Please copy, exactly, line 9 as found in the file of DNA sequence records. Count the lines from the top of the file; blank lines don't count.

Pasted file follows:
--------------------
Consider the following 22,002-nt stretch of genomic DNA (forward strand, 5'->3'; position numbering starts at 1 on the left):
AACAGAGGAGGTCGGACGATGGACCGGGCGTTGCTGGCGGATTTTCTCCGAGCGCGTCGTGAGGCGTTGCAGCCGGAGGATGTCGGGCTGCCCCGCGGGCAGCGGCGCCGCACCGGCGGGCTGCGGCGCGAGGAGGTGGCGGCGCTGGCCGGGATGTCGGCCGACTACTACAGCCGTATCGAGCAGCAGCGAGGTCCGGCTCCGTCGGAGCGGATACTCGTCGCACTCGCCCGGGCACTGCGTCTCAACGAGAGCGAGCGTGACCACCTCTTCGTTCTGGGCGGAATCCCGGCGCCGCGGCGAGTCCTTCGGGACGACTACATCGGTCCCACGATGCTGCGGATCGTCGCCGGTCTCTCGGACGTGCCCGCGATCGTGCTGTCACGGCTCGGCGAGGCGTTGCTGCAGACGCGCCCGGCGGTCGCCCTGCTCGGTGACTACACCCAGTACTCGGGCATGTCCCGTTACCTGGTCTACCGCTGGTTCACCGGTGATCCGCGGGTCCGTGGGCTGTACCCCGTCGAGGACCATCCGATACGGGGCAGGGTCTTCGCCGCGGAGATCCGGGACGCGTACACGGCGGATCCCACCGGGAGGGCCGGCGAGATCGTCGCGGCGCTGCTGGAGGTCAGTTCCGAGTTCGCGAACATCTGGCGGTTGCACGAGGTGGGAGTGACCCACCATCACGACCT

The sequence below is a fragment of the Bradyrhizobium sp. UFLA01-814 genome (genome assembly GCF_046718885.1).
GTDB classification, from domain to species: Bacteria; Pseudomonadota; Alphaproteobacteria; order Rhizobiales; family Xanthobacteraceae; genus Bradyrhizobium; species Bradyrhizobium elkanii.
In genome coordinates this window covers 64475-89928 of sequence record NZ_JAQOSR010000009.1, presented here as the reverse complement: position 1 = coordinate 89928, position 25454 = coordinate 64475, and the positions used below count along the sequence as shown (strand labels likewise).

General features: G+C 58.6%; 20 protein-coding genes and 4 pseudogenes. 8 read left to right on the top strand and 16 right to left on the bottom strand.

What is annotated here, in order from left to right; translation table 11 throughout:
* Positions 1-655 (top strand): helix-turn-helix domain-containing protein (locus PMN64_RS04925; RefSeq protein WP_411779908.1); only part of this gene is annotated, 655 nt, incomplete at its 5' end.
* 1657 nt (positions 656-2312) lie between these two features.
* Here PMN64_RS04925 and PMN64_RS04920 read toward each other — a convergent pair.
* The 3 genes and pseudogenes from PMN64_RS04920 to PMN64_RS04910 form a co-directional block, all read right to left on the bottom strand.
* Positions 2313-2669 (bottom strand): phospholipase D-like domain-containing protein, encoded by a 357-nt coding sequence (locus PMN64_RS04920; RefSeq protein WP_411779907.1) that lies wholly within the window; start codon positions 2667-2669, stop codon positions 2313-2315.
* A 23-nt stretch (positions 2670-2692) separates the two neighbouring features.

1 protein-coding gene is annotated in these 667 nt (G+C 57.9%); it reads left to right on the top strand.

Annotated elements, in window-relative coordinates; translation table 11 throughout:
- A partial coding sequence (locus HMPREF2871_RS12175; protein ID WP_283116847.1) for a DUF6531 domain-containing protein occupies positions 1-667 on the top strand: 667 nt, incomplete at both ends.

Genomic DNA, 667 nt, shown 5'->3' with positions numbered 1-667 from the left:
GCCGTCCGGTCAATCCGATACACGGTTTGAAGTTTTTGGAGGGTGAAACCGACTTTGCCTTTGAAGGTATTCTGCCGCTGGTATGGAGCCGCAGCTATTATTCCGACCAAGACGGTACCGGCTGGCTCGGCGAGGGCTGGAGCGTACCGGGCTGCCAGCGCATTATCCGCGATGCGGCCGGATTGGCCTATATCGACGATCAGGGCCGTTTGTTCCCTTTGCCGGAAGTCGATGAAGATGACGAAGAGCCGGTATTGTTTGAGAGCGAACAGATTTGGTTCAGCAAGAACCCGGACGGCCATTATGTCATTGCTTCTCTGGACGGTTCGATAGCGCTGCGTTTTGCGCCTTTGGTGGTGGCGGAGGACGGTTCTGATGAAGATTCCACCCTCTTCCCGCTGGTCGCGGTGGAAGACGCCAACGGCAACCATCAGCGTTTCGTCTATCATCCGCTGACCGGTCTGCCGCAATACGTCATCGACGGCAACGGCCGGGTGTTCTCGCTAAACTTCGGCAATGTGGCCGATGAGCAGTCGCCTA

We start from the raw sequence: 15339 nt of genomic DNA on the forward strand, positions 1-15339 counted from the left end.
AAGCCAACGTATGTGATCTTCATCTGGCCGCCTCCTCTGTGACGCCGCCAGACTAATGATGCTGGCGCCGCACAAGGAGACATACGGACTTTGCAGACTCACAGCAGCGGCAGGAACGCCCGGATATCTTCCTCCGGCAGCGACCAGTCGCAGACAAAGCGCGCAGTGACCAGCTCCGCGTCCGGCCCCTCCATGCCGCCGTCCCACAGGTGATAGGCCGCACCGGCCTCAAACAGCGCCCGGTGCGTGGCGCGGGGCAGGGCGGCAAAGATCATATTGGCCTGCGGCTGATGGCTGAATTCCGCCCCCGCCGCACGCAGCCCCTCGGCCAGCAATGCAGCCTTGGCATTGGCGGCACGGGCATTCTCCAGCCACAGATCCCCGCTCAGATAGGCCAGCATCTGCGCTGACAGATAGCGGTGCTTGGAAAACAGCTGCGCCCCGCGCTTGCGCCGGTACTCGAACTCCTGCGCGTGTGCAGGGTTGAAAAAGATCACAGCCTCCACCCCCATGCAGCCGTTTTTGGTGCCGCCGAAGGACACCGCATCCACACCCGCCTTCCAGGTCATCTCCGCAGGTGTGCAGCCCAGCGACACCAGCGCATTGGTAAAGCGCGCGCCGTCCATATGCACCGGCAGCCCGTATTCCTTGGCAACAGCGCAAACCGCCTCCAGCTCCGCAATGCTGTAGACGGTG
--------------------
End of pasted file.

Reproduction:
* 1657 nt (positions 656-2312) lie between these two features.